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The Saratoga Falcon

The Saratoga Falcon

The Saratoga Falcon

Dissatisfied debaters: Tournament plagued with multiple mishaps from directors

At the tournament at James Logan High during Martin Luther King Jr. weekend, members of the SHS speech and debate team was beset with a number of problems. Especially hard hit was the public forum team.

The largest problem happened when judges made a mistake with the official record of sophomores Justin Liu and Parth Kejriwal’s scores. They were supposed to have a score or 4-1, but because the judges had marked the wrong team as the winner during their second round, one extra loss was recorded for them.

As a result of this error, the pair was unable to achieve a “break.” Breaking occurs when a team gets high enough of a score to advance the further round.

Even worse, if Liu and Kejiriwal had their score properly recorded as 4-1, they would have had the chance to obtain a bid to the Tournament of Champions, a national debate tournament.

“I feel like this [mistake] ruined our chances of breaking and we checked the people who did, and we would have broken if [the tournament directors] didn’t make the mistake,” Liu said. “We were pretty surprised and pretty angry at the committee when we saw the results online.”

Despite losing the chance to win a bid to the Tournament of Champions, Liu’s spirits were not dampened by the mishap and is looking forward to achieving success in the Berkeley and Stanford tournaments in February. The Stanford tournament was on Feb. 11, but the story was not published in time to obtain the score. The Berkeley tournament will start on Feb. 18.

Another issue hurting the Logan tournament was a miscommunication involving who would attend. Since there is a limit to how many teams from each school are allowed to attend the tournament, an email was sent to the members of the speech and debate team, informing them about which teams will attend.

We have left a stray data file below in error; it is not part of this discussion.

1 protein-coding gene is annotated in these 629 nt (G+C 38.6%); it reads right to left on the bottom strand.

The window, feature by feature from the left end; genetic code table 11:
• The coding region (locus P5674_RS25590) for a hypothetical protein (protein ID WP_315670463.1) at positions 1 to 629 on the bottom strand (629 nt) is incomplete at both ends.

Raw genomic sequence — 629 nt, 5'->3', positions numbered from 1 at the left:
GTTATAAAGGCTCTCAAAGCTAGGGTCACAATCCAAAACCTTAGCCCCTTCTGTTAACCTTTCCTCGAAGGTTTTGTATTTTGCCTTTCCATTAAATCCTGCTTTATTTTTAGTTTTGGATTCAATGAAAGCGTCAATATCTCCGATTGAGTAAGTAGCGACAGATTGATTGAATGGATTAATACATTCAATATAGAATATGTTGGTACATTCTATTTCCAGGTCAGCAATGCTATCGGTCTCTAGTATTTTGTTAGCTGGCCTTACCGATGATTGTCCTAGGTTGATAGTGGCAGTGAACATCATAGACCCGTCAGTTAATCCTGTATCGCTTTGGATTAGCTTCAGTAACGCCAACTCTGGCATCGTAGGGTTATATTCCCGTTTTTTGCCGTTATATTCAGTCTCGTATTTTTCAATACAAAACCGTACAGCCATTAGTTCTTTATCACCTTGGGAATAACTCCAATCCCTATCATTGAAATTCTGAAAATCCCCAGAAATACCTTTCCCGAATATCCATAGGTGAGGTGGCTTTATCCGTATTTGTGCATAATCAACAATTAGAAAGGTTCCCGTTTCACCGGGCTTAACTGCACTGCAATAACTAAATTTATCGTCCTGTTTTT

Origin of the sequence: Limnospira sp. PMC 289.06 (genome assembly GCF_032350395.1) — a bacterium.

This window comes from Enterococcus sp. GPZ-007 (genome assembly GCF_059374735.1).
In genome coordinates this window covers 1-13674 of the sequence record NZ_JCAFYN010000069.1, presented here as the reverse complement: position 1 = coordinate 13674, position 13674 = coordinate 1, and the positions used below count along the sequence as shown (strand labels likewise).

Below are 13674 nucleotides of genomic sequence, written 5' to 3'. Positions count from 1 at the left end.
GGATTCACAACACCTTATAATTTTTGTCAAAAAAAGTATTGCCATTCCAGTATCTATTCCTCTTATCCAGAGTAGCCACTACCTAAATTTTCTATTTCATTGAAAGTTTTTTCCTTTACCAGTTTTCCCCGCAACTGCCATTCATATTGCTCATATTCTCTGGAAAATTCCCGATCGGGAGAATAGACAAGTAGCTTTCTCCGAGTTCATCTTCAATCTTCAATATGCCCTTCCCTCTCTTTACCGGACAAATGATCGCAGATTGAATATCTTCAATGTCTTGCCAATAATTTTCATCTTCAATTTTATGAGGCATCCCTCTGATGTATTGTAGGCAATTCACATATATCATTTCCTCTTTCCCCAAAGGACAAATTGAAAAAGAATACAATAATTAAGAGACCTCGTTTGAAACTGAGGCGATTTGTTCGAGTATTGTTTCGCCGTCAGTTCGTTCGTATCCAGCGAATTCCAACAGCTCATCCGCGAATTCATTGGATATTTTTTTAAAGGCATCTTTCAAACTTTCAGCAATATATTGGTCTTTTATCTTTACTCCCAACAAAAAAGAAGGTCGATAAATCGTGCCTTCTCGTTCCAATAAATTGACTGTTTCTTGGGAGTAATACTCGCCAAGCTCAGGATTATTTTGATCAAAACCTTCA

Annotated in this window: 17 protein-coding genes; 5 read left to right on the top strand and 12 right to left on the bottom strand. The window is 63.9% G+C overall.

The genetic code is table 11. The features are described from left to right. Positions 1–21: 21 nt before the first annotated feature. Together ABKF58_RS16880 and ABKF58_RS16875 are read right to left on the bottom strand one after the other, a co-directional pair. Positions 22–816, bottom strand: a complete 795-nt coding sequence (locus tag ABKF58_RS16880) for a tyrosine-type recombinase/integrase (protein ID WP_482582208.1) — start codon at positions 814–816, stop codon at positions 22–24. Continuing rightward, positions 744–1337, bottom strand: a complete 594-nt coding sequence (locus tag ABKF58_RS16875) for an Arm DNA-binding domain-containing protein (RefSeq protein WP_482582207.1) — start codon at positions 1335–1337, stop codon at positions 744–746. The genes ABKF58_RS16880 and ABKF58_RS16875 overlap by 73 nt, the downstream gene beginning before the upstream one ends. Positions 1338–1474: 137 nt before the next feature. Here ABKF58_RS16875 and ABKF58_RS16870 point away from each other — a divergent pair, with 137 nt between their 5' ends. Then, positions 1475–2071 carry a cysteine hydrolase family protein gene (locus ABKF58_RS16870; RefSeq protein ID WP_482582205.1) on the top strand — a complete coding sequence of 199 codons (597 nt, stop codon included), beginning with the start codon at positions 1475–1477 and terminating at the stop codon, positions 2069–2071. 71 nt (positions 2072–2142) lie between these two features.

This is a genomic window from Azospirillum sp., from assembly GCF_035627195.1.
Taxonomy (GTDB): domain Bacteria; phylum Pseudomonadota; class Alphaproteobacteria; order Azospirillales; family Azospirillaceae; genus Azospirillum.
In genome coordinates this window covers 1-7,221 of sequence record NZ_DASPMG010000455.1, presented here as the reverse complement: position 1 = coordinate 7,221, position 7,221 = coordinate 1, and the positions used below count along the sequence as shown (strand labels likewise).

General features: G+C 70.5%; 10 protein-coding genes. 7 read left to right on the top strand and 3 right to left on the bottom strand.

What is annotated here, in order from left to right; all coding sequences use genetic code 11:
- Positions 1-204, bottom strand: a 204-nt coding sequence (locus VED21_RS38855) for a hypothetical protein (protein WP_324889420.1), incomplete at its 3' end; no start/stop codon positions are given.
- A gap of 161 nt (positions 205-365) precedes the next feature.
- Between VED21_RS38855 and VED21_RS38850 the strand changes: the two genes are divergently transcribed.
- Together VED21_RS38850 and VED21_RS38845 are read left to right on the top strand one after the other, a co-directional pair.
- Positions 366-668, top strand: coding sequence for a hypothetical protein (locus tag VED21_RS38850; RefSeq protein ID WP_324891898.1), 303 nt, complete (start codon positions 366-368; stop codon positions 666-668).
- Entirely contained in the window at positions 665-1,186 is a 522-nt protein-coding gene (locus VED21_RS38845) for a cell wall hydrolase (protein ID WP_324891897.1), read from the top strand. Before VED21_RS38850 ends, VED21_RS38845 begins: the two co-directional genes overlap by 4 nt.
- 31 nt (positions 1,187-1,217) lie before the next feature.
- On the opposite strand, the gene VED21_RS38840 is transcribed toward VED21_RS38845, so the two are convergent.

In such a large team as Saratoga’s, some teams were to be wait-listed.

Varsity member and sophomore Aurash Jalalian was on this list and unbeknownst to him, he was registered into the tournament. Since he was not informed of this change from the waiting list, he forfeited three rounds. He was upset due to the lack of communication.

Despite all the problems the speech and debate team still had some success. Four students got bids to the Tournament of Champions: senior Neil Prasad and junior Aneesa Mazumdar in International Extemporaneous and senior Ishaan Kolluri and sophomore Kushal Maheshwari in National Extemporaneous. A number of students also made it to the last four rounds of the tournament.

“The team themselves did well because individual students did better than expected in a number of categories, several teams made it to quarterfinals for their respective events, and some even went to semi-finals and finals,” speech and debate coach Erick Rector said.

Prasad placed third in international extemporaneous, an impromptu event where competitors must create a speech five to seven minutes long about a international topic.

There are still two more tournaments at which the team members can obtain bids to the Tournament of Champions, the Cal Invitational and Stanford Invitational.

“Hopefully, I’ll be able to make up for the mistake in the next two tournaments and win a bid,” Liu said.

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